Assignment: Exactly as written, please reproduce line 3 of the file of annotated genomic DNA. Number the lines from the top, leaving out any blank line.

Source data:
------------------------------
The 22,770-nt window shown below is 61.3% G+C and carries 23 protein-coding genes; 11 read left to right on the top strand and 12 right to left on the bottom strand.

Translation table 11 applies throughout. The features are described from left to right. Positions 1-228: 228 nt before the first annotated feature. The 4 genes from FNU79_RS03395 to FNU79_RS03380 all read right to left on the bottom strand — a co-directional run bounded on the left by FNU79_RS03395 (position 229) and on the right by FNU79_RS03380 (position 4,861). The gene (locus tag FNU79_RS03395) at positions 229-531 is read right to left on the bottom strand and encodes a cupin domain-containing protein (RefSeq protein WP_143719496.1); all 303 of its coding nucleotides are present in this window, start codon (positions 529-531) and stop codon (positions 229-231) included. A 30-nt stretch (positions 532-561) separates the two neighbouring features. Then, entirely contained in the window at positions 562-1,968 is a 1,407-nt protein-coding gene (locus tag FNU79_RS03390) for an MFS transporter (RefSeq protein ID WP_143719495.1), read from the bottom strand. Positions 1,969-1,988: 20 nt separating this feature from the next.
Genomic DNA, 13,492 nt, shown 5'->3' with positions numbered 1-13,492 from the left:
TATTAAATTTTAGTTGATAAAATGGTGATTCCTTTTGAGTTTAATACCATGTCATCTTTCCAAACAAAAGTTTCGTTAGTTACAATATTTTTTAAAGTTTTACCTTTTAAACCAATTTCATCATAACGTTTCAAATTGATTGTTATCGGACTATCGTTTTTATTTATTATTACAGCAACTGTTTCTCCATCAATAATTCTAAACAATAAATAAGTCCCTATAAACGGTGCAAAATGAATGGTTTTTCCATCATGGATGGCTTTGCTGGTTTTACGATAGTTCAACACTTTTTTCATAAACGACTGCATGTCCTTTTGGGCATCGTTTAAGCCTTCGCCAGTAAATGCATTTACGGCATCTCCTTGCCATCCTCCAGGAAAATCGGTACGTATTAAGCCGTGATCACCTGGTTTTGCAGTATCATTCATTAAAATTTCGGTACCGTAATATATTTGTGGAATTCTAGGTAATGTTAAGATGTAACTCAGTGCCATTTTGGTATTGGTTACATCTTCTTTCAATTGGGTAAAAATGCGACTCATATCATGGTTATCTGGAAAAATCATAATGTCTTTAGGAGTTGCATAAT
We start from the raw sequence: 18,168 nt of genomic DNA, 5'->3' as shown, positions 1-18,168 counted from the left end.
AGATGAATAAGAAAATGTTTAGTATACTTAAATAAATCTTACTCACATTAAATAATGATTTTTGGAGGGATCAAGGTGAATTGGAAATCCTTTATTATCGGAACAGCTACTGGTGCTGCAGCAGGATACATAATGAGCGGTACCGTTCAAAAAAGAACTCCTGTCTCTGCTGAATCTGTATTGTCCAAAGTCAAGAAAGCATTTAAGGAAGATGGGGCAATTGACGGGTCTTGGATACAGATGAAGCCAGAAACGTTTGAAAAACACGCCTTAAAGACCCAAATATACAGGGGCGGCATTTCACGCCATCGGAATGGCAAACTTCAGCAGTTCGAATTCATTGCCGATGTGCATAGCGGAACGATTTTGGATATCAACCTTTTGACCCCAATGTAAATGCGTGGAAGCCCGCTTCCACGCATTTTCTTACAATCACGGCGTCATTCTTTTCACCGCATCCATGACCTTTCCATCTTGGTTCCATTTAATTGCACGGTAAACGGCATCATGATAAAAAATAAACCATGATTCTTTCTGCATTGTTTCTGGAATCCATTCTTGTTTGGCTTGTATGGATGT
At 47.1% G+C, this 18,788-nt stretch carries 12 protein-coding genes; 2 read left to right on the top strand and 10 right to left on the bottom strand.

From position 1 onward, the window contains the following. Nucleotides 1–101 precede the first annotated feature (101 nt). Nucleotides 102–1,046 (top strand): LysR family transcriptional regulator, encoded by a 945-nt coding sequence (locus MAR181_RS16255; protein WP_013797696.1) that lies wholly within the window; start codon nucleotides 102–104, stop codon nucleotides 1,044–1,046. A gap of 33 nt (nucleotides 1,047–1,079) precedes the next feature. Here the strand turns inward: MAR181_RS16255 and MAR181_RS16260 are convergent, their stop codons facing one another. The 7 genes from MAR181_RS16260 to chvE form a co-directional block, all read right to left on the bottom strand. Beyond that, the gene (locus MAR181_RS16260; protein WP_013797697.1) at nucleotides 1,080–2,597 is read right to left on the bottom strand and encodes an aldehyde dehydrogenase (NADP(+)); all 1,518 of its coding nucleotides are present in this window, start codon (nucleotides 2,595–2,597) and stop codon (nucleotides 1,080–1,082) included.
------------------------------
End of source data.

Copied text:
Genomic DNA, 13,492 nt, shown 5'->3' with positions numbered 1-13,492 from the left: